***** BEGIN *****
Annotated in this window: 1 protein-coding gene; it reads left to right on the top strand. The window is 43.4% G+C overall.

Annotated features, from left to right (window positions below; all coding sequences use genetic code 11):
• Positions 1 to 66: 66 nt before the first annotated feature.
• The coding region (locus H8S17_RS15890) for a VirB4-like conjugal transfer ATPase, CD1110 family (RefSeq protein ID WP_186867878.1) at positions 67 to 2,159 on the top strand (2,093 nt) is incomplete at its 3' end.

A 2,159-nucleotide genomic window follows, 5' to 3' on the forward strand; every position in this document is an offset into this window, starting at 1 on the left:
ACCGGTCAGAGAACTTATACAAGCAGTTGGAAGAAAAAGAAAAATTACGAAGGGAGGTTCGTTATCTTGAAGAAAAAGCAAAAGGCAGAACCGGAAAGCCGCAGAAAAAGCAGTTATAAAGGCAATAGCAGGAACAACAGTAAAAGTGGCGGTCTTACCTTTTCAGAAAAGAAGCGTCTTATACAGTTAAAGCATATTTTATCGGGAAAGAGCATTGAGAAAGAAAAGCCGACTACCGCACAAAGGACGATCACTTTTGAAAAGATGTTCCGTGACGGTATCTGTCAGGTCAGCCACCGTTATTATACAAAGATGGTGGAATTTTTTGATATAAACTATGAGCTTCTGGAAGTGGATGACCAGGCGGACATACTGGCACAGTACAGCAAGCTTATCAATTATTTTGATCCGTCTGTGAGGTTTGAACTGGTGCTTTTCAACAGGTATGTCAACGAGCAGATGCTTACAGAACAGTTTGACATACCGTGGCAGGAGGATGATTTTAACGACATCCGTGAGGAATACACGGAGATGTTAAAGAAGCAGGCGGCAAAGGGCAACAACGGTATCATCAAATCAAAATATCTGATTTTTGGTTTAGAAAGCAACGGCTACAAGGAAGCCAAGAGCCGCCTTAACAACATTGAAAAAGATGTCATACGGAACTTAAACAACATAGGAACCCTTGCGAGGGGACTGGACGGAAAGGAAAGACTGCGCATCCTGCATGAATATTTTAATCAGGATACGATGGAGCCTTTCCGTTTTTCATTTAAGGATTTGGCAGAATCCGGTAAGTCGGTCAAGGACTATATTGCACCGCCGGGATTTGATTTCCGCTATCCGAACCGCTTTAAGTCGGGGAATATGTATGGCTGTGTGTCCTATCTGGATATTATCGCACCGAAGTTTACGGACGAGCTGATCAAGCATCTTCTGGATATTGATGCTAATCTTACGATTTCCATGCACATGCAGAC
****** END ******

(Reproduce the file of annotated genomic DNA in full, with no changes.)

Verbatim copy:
Annotated in this window: 1 protein-coding gene; it reads left to right on the top strand. The window is 43.4% G+C overall.

Annotated features, from left to right (window positions below; all coding sequences use genetic code 11):
• Positions 1 to 66: 66 nt before the first annotated feature.
• The coding region (locus H8S17_RS15890) for a VirB4-like conjugal transfer ATPase, CD1110 family (RefSeq protein ID WP_186867878.1) at positions 67 to 2,159 on the top strand (2,093 nt) is incomplete at its 3' end.

A 2,159-nucleotide genomic window follows, 5' to 3' on the forward strand; every position in this document is an offset into this window, starting at 1 on the left:
ACCGGTCAGAGAACTTATACAAGCAGTTGGAAGAAAAAGAAAAATTACGAAGGGAGGTTCGTTATCTTGAAGAAAAAGCAAAAGGCAGAACCGGAAAGCCGCAGAAAAAGCAGTTATAAAGGCAATAGCAGGAACAACAGTAAAAGTGGCGGTCTTACCTTTTCAGAAAAGAAGCGTCTTATACAGTTAAAGCATATTTTATCGGGAAAGAGCATTGAGAAAGAAAAGCCGACTACCGCACAAAGGACGATCACTTTTGAAAAGATGTTCCGTGACGGTATCTGTCAGGTCAGCCACCGTTATTATACAAAGATGGTGGAATTTTTTGATATAAACTATGAGCTTCTGGAAGTGGATGACCAGGCGGACATACTGGCACAGTACAGCAAGCTTATCAATTATTTTGATCCGTCTGTGAGGTTTGAACTGGTGCTTTTCAACAGGTATGTCAACGAGCAGATGCTTACAGAACAGTTTGACATACCGTGGCAGGAGGATGATTTTAACGACATCCGTGAGGAATACACGGAGATGTTAAAGAAGCAGGCGGCAAAGGGCAACAACGGTATCATCAAATCAAAATATCTGATTTTTGGTTTAGAAAGCAACGGCTACAAGGAAGCCAAGAGCCGCCTTAACAACATTGAAAAAGATGTCATACGGAACTTAAACAACATAGGAACCCTTGCGAGGGGACTGGACGGAAAGGAAAGACTGCGCATCCTGCATGAATATTTTAATCAGGATACGATGGAGCCTTTCCGTTTTTCATTTAAGGATTTGGCAGAATCCGGTAAGTCGGTCAAGGACTATATTGCACCGCCGGGATTTGATTTCCGCTATCCGAACCGCTTTAAGTCGGGGAATATGTATGGCTGTGTGTCCTATCTGGATATTATCGCACCGAAGTTTACGGACGAGCTGATCAAGCATCTTCTGGATATTGATGCTAATCTTACGATTTCCATGCACATGCAGAC